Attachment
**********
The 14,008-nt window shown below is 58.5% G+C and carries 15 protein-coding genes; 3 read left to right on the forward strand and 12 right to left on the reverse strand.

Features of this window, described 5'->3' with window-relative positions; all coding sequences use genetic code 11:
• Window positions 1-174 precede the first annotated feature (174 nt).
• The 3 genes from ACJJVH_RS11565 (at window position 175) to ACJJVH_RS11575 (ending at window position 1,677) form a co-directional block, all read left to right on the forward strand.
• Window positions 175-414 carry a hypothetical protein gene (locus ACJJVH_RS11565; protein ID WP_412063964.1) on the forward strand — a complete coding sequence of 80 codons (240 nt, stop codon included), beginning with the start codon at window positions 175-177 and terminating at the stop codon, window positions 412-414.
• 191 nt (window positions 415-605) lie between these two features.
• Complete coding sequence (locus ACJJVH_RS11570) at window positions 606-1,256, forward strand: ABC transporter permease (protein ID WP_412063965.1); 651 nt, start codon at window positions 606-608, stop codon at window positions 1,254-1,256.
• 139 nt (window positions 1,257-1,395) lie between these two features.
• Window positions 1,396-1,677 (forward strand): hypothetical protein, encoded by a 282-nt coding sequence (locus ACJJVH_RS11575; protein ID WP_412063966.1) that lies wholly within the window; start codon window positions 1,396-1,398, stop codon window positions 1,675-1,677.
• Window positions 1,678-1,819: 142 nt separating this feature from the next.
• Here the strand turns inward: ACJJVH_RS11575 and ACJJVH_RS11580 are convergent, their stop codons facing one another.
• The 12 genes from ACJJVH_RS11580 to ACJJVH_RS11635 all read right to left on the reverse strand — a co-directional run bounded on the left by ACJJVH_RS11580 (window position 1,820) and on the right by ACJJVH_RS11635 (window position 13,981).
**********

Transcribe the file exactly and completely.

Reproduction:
The 14,008-nt window shown below is 58.5% G+C and carries 15 protein-coding genes; 3 read left to right on the forward strand and 12 right to left on the reverse strand.

Features of this window, described 5'->3' with window-relative positions; all coding sequences use genetic code 11:
• Window positions 1-174 precede the first annotated feature (174 nt).
• The 3 genes from ACJJVH_RS11565 (at window position 175) to ACJJVH_RS11575 (ending at window position 1,677) form a co-directional block, all read left to right on the forward strand.
• Window positions 175-414 carry a hypothetical protein gene (locus ACJJVH_RS11565; protein ID WP_412063964.1) on the forward strand — a complete coding sequence of 80 codons (240 nt, stop codon included), beginning with the start codon at window positions 175-177 and terminating at the stop codon, window positions 412-414.
• 191 nt (window positions 415-605) lie between these two features.
• Complete coding sequence (locus ACJJVH_RS11570) at window positions 606-1,256, forward strand: ABC transporter permease (protein ID WP_412063965.1); 651 nt, start codon at window positions 606-608, stop codon at window positions 1,254-1,256.
• 139 nt (window positions 1,257-1,395) lie between these two features.
• Window positions 1,396-1,677 (forward strand): hypothetical protein, encoded by a 282-nt coding sequence (locus ACJJVH_RS11575; protein ID WP_412063966.1) that lies wholly within the window; start codon window positions 1,396-1,398, stop codon window positions 1,675-1,677.
• Window positions 1,678-1,819: 142 nt separating this feature from the next.
• Here the strand turns inward: ACJJVH_RS11575 and ACJJVH_RS11580 are convergent, their stop codons facing one another.
• The 12 genes from ACJJVH_RS11580 to ACJJVH_RS11635 all read right to left on the reverse strand — a co-directional run bounded on the left by ACJJVH_RS11580 (window position 1,820) and on the right by ACJJVH_RS11635 (window position 13,981).